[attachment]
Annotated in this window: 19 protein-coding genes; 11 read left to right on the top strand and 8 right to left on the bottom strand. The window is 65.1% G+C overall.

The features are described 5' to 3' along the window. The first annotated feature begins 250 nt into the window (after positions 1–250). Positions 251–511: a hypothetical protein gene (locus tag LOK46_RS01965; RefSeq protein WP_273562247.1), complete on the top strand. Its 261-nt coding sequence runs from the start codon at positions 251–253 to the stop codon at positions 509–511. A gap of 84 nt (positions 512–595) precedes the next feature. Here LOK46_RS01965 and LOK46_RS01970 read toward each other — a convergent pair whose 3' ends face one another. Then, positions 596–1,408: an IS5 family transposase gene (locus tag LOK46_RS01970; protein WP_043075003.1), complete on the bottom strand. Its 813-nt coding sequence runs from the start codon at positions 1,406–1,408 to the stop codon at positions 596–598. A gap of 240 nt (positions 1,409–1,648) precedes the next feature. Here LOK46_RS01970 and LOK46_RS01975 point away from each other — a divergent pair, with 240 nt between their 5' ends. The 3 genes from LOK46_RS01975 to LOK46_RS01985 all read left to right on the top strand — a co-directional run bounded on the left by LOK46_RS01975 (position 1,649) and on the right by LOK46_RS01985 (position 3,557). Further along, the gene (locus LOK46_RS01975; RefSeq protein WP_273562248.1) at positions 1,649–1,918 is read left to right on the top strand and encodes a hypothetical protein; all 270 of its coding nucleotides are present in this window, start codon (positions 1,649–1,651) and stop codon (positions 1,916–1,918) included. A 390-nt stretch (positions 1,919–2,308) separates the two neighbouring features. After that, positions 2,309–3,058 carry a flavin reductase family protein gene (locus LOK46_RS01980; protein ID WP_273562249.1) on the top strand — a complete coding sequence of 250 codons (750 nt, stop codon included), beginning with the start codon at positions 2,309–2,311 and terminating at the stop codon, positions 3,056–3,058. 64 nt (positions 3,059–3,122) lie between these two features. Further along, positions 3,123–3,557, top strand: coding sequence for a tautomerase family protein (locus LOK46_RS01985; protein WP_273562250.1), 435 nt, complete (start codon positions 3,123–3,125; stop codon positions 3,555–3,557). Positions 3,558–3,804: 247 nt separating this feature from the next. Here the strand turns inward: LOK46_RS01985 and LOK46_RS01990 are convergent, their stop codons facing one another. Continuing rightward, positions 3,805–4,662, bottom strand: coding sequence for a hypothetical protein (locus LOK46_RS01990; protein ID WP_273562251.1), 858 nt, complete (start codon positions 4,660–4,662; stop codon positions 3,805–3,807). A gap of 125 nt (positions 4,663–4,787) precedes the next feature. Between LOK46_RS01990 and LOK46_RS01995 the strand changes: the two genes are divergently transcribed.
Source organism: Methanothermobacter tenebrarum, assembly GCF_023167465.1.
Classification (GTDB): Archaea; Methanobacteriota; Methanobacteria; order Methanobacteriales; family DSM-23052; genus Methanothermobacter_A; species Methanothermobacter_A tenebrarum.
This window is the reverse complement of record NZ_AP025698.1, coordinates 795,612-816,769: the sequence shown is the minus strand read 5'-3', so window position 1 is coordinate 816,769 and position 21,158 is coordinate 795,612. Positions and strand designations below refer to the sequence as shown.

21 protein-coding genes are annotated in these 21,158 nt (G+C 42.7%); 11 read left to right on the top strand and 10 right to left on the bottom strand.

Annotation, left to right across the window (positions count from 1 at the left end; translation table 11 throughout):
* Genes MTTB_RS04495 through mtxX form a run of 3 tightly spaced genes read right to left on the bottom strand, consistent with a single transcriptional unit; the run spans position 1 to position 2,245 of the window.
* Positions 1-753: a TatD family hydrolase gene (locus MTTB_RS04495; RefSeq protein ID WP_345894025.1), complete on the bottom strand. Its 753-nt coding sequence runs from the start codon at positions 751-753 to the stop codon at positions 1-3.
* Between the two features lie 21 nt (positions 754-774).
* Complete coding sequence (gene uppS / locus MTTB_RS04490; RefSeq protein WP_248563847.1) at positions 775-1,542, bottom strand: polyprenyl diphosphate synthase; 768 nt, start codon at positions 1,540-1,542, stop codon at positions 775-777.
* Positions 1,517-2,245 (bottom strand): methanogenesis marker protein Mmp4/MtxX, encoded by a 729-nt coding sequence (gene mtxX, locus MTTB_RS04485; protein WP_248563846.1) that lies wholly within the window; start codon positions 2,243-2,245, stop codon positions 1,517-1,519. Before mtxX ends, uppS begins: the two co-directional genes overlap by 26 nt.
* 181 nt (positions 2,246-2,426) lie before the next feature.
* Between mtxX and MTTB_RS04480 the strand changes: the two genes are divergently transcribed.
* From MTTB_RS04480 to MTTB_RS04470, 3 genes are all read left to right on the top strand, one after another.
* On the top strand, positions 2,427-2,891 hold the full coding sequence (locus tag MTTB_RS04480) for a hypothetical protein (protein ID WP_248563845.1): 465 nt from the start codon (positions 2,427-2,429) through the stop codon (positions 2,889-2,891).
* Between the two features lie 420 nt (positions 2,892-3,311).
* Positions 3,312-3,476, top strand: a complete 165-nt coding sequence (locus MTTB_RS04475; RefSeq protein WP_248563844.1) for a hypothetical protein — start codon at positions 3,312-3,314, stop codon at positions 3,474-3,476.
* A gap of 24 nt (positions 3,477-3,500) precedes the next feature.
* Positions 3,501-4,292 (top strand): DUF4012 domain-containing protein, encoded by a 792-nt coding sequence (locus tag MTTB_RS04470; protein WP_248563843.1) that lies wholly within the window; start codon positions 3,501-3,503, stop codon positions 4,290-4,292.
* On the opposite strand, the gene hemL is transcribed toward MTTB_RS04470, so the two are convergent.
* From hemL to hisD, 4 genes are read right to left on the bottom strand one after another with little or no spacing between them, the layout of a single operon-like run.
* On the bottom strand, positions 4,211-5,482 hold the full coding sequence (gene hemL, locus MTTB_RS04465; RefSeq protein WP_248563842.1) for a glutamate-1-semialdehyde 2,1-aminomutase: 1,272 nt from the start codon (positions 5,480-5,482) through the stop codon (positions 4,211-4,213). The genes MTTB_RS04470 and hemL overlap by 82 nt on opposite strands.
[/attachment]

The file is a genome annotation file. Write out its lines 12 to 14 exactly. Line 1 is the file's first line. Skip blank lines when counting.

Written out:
* Positions 1,517-2,245 (bottom strand): methanogenesis marker protein Mmp4/MtxX, encoded by a 729-nt coding sequence (gene mtxX, locus MTTB_RS04485; protein WP_248563846.1) that lies wholly within the window; start codon positions 2,243-2,245, stop codon positions 1,517-1,519. Before mtxX ends, uppS begins: the two co-directional genes overlap by 26 nt.
* 181 nt (positions 2,246-2,426) lie before the next feature.
* Between mtxX and MTTB_RS04480 the strand changes: the two genes are divergently transcribed.